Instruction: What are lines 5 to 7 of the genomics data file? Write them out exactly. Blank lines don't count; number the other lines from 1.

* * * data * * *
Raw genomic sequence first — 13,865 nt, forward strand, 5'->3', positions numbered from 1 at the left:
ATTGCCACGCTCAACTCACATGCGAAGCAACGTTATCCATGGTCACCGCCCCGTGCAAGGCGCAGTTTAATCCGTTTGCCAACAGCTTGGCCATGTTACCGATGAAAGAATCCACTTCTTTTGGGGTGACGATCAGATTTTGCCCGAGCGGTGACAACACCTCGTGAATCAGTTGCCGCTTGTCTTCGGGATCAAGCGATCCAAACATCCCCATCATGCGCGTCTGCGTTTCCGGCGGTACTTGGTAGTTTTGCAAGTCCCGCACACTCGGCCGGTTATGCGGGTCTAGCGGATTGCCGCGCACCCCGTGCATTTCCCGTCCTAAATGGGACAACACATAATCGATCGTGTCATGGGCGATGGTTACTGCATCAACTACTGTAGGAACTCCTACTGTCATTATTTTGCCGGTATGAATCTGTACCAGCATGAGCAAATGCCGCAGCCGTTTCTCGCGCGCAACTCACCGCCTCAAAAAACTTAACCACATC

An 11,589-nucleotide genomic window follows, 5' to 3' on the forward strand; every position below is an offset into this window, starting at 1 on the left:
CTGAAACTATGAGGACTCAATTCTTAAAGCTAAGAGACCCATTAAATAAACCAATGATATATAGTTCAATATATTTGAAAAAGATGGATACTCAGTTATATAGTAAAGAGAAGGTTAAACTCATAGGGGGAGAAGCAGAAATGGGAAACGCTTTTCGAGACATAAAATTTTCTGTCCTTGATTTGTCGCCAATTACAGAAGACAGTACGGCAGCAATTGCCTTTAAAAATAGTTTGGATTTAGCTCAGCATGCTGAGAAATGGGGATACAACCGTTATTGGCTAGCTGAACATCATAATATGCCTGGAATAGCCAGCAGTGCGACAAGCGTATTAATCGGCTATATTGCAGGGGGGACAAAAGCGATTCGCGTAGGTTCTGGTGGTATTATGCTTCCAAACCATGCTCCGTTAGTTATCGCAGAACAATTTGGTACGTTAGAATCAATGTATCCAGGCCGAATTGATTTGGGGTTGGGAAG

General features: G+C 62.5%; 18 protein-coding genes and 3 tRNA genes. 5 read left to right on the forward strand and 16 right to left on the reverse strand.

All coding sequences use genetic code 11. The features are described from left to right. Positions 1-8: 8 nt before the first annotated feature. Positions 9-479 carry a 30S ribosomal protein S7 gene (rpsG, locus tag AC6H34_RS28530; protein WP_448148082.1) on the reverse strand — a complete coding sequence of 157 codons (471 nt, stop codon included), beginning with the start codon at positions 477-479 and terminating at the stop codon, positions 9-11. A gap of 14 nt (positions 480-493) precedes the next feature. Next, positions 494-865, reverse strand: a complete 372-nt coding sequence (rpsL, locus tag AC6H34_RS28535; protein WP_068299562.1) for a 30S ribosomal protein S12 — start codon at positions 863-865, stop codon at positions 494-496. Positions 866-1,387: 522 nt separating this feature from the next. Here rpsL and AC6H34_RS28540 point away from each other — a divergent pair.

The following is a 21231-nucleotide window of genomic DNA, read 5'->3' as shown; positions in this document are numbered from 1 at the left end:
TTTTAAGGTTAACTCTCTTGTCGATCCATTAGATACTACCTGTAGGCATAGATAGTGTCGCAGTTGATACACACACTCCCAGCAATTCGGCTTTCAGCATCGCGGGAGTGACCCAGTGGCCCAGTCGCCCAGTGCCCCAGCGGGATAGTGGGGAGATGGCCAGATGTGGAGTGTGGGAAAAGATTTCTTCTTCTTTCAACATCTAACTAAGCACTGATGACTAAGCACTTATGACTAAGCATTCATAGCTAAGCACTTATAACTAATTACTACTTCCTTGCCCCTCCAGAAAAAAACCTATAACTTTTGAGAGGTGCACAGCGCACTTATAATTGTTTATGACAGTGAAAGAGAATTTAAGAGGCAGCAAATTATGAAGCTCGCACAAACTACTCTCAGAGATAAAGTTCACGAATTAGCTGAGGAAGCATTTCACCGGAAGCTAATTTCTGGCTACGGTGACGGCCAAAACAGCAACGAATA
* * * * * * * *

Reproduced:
General features: G+C 62.5%; 18 protein-coding genes and 3 tRNA genes. 5 read left to right on the forward strand and 16 right to left on the reverse strand.

All coding sequences use genetic code 11. The features are described from left to right. Positions 1-8: 8 nt before the first annotated feature. Positions 9-479 carry a 30S ribosomal protein S7 gene (rpsG, locus tag AC6H34_RS28530; protein WP_448148082.1) on the reverse strand — a complete coding sequence of 157 codons (471 nt, stop codon included), beginning with the start codon at positions 477-479 and terminating at the stop codon, positions 9-11. A gap of 14 nt (positions 480-493) precedes the next feature. Next, positions 494-865, reverse strand: a complete 372-nt coding sequence (rpsL, locus tag AC6H34_RS28535; protein WP_068299562.1) for a 30S ribosomal protein S12 — start codon at positions 863-865, stop codon at positions 494-496. Positions 866-1,387: 522 nt separating this feature from the next. Here rpsL and AC6H34_RS28540 point away from each other — a divergent pair.

The following is a 21231-nucleotide window of genomic DNA, read 5'->3' as shown; positions in this document are numbered from 1 at the left end: